A Fenix L2D serves as a helmet light, and a backup light, for me. Two E3 lights won't get you much more than one. Go for the E3 Triple. Sometimes I wish I had waited for them to come out. That said, the one E3 gives plenty of light, and I am one of those people who like a lot of light. Forget about a wired tail light. Go with a regular LED tail light (I use two Cateye LD500s) and REALLY secure it to your bike.

  5. #5
    Senior Member
    Join Date
    Feb 2008
    Location
    UK
    Posts
    2,325
    Mentioned
    0 Post(s)
    Tagged
    0 Thread(s)
    Thanks for the reply, I thought the wiring was directly connected to the light from the pictures - i was hoping it wasn't so!

    If the SON is going to last many many years, and it significantly better than the shimano then I am prepared to lay out the cash for them.

    Is there any particular reason you say to go for the regular tail lights over the wired ones?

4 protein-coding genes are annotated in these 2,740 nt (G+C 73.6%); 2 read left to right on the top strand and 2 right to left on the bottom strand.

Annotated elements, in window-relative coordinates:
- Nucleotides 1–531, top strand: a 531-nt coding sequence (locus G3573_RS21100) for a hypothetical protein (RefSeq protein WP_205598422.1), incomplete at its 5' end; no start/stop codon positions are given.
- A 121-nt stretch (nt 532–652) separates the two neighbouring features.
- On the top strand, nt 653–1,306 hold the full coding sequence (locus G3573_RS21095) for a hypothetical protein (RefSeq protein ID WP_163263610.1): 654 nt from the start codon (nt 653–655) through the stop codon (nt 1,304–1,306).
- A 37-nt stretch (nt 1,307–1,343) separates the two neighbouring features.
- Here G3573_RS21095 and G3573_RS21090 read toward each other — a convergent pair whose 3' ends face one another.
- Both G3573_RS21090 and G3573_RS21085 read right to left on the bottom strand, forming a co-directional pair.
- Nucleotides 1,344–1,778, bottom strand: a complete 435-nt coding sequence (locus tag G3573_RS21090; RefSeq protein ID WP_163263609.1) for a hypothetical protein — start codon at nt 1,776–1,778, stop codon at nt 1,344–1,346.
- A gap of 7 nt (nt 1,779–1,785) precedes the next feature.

Also I read that the E3 triple was blinding to drivers, if this isn't the case then I would prefer to get one over the E3 - when I first saw it I thought "WOW, that is my light!".

    Thanks

  6. #6
    Non-Spandex Commuter jdmitch's Avatar
    Join Date
    Jul 2008
    Location
    Olathe, KS
    My Bikes
    Trek Soho S
    Posts
    1,025
    Mentioned
    0 Post(s)
    Tagged
    0 Thread(s)
    Supernova Light Comparison (including E3 Triple)

    FYI, the 'difference in performance' that you will see between a SON and a Shimano is the extra drag / load on your legs due to (in) efficiencies, not really a difference in lighting performance (from what I understand). However, someone (can't find my link) likened the magnitude of difference (extra effort to maintain speed) to the difference between wearing a loose fitting or form fitting jacket on a road bike. Aka, there's some but not much. Now, as far as durability / longevity, I've not seen any differentiators between the two.